The nursing staff found sensation slightly to the cool side of “Neutral” as most acceptable. For the office workers, it was slightly to the warmer side of “Neutral.” The difference between the two populations’ optimal points was about one unit on the seven-point TSV scale. Nurses’ thermal acceptability was also better following an experience of a 0.4 °C, or greater, temperature step. In the office, similar thermal step changes brought a feeling of warmth to the occupants. The 0.4 °C value came from instrument accuracy.
The explanation of this stark contrast is most likely the difference in the activity profile of the two populations. Unfortunately, this difference, as of yet, is not usually considered when designing hospitals. Often, patient thermal comfort criteria — which is closer to sedentary office workers — are extended to the entire ward, burdening the caregivers, who have different needs .
Figure 1 also contains the other interesting aspect: how do step-changes in indoor temperature, due to spatial transition, affect people? As may be noted from the plot, there is no discernible pattern to how TSV varies with the magnitude of the temperature step. From our observations, we can say that for steps of 2 °C or lower, TSV was not impacted significantly by the magnitude of the temperature step, neither for the active nurses nor the near sedentary office workers. As discussed earlier, the step changes might even have had small, positive effect on occupant thermal perception, this being more apparent for the nurses. This is in line with some earlier observations that noted that feelings of greater thermal comfort are more likely to come during transitions than under steady conditions .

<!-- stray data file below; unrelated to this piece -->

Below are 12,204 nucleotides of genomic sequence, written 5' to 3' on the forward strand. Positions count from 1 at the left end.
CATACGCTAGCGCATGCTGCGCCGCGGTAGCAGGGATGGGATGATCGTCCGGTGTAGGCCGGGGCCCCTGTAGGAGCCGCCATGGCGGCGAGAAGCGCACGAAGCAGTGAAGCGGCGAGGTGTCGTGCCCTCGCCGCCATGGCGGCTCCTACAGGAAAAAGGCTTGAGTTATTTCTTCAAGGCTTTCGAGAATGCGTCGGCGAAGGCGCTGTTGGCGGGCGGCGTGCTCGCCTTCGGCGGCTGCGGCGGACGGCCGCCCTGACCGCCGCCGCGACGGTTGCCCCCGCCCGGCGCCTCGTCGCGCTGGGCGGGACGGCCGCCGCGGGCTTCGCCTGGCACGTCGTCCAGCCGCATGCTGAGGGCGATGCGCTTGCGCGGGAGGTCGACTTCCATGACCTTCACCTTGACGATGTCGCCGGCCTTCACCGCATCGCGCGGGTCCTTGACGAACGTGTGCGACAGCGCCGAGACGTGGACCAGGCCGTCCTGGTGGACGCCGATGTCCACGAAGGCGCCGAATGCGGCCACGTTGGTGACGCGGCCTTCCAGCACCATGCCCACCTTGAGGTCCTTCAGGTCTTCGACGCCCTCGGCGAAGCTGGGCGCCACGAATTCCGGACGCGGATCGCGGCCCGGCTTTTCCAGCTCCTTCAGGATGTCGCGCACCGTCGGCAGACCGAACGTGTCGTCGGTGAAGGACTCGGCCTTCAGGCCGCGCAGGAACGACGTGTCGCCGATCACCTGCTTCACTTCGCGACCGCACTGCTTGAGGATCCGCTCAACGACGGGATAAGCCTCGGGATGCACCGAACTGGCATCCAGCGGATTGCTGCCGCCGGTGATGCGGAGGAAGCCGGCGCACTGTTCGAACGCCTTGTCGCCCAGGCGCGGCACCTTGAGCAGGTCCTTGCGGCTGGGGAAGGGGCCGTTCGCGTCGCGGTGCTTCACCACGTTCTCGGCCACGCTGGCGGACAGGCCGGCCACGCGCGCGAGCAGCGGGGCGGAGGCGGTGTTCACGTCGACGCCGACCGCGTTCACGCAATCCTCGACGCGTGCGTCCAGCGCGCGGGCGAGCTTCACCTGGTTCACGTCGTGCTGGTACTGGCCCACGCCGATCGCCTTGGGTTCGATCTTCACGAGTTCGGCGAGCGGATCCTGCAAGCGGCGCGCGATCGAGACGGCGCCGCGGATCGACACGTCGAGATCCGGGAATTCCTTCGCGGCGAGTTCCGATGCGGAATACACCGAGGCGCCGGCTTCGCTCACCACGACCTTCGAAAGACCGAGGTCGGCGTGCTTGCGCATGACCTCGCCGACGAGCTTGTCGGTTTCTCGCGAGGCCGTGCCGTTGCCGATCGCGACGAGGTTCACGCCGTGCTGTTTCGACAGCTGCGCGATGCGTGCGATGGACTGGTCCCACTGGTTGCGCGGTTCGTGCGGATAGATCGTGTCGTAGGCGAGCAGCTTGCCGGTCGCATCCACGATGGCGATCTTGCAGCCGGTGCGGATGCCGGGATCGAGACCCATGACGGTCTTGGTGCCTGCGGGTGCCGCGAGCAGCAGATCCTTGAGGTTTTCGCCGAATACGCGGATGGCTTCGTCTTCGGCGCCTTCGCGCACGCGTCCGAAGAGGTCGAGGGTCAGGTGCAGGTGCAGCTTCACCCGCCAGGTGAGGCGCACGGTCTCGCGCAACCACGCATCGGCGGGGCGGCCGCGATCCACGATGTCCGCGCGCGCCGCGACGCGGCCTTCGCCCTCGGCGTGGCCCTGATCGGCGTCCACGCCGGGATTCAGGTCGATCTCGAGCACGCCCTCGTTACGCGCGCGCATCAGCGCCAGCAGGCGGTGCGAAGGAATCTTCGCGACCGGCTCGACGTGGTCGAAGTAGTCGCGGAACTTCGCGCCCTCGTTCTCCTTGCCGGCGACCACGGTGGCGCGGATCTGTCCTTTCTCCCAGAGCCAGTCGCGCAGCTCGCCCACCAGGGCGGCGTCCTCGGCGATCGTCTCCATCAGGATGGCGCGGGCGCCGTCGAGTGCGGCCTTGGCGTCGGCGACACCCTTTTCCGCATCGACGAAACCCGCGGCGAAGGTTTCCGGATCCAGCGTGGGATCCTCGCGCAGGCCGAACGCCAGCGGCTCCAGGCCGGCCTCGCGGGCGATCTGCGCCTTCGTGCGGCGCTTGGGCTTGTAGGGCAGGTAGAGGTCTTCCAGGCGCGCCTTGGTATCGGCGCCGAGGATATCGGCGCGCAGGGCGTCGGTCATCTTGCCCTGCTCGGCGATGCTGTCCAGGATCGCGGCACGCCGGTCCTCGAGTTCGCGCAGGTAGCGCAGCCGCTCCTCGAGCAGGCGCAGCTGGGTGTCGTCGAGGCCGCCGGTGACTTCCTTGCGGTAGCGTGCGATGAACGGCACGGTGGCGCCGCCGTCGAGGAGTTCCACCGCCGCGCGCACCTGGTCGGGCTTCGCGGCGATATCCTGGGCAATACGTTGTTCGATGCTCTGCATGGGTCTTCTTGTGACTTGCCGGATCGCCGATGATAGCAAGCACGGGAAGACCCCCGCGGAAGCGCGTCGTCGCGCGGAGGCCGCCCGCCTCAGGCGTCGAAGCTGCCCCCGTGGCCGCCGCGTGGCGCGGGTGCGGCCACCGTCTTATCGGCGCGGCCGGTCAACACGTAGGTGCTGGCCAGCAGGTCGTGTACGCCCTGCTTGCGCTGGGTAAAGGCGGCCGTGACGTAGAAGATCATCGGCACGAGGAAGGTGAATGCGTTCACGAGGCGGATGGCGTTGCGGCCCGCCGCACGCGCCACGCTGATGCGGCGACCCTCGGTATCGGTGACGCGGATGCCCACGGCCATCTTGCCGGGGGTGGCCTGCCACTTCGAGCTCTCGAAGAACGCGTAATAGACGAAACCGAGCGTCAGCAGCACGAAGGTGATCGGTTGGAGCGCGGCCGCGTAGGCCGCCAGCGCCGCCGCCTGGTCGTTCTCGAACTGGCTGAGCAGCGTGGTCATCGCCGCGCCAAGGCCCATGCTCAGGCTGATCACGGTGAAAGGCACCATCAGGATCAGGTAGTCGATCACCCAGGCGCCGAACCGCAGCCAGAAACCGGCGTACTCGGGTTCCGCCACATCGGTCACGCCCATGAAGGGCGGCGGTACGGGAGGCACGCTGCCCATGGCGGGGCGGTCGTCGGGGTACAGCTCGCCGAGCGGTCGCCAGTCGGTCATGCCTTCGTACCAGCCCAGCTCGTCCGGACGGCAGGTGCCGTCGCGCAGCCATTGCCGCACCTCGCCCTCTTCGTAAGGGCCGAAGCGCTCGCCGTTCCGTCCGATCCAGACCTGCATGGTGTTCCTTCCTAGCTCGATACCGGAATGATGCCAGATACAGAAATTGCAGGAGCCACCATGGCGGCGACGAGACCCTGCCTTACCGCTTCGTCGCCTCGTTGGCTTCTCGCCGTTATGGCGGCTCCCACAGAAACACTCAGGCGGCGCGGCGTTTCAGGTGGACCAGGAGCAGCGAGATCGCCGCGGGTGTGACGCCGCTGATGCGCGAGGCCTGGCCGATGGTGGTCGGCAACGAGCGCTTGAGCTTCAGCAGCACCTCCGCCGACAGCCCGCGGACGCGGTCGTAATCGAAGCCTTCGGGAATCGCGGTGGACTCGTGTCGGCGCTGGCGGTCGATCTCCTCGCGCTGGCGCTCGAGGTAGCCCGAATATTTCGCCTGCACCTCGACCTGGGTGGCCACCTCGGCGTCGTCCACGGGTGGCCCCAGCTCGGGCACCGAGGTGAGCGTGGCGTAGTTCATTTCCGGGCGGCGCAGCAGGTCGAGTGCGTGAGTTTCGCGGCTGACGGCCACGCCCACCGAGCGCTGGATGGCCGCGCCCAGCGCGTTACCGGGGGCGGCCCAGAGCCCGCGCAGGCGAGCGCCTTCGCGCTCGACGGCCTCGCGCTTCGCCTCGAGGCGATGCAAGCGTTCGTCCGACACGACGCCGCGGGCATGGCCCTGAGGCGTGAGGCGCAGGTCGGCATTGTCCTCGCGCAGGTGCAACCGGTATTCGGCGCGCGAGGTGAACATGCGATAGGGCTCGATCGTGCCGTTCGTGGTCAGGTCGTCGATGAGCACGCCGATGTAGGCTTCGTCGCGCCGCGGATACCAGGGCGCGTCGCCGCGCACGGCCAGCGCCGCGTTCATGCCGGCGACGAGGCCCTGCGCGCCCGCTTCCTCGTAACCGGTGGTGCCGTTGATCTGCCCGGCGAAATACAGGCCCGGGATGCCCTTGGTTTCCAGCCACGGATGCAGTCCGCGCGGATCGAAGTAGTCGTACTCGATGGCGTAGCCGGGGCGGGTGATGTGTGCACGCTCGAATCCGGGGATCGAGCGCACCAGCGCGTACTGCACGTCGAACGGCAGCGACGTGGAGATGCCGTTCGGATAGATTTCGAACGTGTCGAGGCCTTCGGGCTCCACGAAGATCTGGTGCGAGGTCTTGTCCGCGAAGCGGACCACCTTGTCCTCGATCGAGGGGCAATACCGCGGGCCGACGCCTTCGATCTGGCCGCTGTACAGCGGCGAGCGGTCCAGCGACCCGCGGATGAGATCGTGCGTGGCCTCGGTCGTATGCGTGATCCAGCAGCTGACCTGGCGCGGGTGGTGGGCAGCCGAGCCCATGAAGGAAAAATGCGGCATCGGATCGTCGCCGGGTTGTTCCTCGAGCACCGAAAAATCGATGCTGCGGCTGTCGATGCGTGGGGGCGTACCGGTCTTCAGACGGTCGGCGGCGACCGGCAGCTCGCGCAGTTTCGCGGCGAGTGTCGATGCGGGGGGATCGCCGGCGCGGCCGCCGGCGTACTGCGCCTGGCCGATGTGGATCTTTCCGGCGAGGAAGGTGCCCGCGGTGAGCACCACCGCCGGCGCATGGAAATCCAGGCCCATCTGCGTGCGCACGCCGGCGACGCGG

This leads to the idea of thermal zoning of different portions of buildings. With set-points of different areas being maintained within ∼2 °C, the temperature steps are unlikely to cause inconvenience to occupants. They might even be welcome. Such zoning needs to take into consideration building orientation, usage, and occupant activity. When done appropriately, this can also lead to energy savings. Thermal zoning and variability within buildings may even help accommodate the greater integration of renewable energy in the grid by helping synchronize with the variable energy supplies.
These findings are described in the article entitled Occupant response to transitions across indoor thermal environments in two different workspaces, recently published in the journal Building and Environment. This work was conducted by M.G.L.C. Loomans, M.T.H. Derks, and J.J. Kraakman from the Eindhoven University of Technology, A.K. Mishra from the Eindhoven University of Technology and Berkeley Education Alliance for Research in Singapore, and H.S.M. Kort from the Eindhoven University of Technology and Utrecht University of Applied Sciences.
The contributions and extensive cooperation from my co-investigators — Dr. Marcel Loomans, Prof. Helianthe Kort, Manon Derks, and Arjan Kraakman — is gratefully acknowledged.